“You would never see people in jeans,” said Valerie Goodin, graduate of 1967. “Students and alumni both dressed up, and wearing a wool suit or a pants suit was not uncommon.”
Many students used the event as a social outing with a special someone — or maybe just someone.
“You had a date to go to the game,” Goodin said. “You didn’t need to, it was just the style. Now kids ‘hang out.’”
Pre-homecoming activities were heavily based in the Greek community. According to Goodin, residence halls are much more involved today.
“Now, when they have contests and stuff, residence halls compete, and you’re at least aware of it,” Goodin said. “You can’t walk through campus without seeing residence hall banners. But it wasn’t like that when I was in college. If people did it, they did it randomly on their own, not as part of the whole process.”
Post-homecoming activities were non-existent.
“When the football game was over, that was the end of homecoming,” Goodin said. “Now, we still have events on Sunday following the game on Saturday. So it’s actually longer.”
Despite the differences, the tradition itself holds the same meaning for Goodin.
“Homecoming now is much more than a football game,” he said. “That’s just the culmination of it. Whereas back then, it was ‘the thing.’ I think that there’s a deep sense of pride in the homecoming process among the students and alumni.”
For alumni such as Tim Hogan, graduate of 1974, homecoming is a family tradition. His father played football for the Tigers in the 1930s, and he has been an MU fan since he was 6 years old.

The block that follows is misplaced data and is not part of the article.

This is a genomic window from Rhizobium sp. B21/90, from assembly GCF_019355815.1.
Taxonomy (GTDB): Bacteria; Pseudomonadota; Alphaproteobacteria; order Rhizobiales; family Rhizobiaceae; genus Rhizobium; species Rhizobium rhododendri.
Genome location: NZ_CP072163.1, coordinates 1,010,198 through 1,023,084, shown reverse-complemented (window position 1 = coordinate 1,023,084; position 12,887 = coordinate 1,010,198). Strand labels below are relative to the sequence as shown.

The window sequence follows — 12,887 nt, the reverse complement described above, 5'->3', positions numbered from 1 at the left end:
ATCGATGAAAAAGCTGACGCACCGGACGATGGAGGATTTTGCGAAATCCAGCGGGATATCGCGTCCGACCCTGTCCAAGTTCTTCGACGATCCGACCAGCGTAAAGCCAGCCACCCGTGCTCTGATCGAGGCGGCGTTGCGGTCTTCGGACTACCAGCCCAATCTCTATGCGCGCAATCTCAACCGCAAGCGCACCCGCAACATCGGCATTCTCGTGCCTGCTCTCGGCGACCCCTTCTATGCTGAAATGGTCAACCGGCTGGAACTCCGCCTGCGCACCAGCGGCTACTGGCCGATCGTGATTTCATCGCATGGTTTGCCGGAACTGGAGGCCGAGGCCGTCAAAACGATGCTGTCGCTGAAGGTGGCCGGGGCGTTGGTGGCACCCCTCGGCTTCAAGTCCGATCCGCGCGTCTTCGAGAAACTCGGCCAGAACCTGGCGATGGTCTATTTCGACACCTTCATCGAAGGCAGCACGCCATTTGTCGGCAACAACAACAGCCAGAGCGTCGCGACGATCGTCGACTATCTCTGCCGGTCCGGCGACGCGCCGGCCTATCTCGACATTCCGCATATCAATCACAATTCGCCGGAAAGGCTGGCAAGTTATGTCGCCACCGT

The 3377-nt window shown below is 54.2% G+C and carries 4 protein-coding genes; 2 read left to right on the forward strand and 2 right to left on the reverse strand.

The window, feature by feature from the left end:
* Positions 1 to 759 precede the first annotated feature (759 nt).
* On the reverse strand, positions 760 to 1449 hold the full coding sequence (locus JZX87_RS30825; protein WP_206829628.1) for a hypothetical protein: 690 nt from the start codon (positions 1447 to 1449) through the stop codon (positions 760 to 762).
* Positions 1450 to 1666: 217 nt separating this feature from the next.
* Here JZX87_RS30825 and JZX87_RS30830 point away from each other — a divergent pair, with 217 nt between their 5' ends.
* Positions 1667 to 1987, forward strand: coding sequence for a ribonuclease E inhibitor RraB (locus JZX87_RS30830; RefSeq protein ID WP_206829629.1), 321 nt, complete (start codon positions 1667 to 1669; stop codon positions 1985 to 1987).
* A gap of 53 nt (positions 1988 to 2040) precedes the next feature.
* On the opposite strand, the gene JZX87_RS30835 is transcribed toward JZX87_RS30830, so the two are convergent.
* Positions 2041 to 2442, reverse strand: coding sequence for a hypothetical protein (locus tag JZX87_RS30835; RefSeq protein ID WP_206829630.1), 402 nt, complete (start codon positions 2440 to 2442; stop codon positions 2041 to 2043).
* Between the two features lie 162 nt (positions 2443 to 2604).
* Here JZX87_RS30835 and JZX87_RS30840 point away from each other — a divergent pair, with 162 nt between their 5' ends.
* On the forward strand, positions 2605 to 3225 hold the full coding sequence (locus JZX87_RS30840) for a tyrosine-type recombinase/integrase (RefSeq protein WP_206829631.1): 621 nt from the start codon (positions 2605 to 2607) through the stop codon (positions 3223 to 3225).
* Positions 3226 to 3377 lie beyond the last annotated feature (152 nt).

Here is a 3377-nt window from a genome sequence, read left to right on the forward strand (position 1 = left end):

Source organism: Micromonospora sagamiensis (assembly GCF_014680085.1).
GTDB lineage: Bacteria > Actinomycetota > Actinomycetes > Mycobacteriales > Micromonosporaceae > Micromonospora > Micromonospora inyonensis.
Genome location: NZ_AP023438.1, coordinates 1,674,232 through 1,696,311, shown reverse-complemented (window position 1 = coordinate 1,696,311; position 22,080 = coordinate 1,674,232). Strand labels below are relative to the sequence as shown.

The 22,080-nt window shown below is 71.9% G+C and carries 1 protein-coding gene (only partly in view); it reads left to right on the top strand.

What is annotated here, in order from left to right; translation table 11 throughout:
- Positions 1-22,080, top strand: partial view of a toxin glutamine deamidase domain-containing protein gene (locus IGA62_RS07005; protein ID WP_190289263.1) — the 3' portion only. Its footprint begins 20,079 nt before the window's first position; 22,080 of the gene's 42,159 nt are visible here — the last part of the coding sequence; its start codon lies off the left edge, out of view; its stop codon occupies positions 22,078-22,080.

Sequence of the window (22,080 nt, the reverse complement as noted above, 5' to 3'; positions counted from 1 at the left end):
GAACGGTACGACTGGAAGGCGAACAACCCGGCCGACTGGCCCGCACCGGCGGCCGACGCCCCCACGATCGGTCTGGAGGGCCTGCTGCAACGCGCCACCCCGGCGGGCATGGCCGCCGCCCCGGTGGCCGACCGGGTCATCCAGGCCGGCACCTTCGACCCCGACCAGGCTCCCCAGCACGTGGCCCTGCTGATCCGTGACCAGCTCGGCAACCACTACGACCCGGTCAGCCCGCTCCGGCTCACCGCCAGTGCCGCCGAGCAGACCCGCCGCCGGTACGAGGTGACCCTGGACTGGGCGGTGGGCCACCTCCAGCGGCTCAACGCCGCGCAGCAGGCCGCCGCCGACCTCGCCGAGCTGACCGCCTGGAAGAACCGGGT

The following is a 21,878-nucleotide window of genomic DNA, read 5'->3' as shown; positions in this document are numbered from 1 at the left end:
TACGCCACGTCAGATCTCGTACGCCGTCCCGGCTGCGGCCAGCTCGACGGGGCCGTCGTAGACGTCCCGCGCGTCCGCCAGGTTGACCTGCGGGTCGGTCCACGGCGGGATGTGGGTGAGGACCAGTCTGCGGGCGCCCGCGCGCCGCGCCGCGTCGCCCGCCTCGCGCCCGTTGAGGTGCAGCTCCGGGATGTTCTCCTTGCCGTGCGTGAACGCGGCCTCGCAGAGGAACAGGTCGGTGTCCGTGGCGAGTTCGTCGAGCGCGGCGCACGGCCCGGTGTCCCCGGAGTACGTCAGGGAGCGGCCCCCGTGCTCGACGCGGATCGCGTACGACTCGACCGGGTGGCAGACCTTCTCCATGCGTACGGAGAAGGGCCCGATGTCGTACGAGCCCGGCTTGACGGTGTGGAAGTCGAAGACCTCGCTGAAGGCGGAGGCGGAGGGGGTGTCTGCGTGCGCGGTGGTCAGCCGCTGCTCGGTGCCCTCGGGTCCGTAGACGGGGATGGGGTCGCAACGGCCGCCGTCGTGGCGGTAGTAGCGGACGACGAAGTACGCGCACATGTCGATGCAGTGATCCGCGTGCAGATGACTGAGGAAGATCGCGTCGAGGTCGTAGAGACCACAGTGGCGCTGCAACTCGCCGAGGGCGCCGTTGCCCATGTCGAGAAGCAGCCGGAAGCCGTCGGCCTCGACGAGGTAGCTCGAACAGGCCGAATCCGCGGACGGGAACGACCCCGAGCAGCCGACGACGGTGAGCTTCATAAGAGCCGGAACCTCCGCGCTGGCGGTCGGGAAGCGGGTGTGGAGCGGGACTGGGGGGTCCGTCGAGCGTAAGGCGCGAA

“Homecoming was fun and important as a student,” he said. “But it really is a family thing. On Friday night, we would go to the Heidelberg, then we’d go to house decs, and then we would get up early Saturday morning to go to the parade. Some traditions come and go — this one hasn’t for 31 years.”
Having once been an out-of-state alumna coming back for homecoming, Eunice Harris, graduate of 1987, can understand that feeling of reconnection.
“It started out as a way to call alumni back and it’s a tradition that really does. Even living here I still get pumped up about going to homecoming. And the house decorations are very family-oriented. It’s now focused more on what I would want to bring my family to, and let them experience and see the excitement of going to MU.”
MU traditions are a bloodline matter for Lindsay Lopez, graduate of 1993. Two of her older siblings attended the university, and her mother grew up in Columbia.
“I was very aware of all the traditions that existed here at MU,” she said. “And it was exciting to me to know I would come here and be a student and be a part of those things too.”
Lopez is now director of external relations in the College of Arts and Science and through her involvement on campus has had the opportunity to reflect and appreciate her experiences from 10 years ago.
“It’s just so great that all of the old traditions have been carried forth, and that students today still enjoy them as much as when I was in school,” she said. “I think you’ll find that there’s a common tie — that every one of us really loved the homecoming tradition, and being a part of it when we were students and also as alumni. The traditions are something to be proud of, and they’re something to honor.”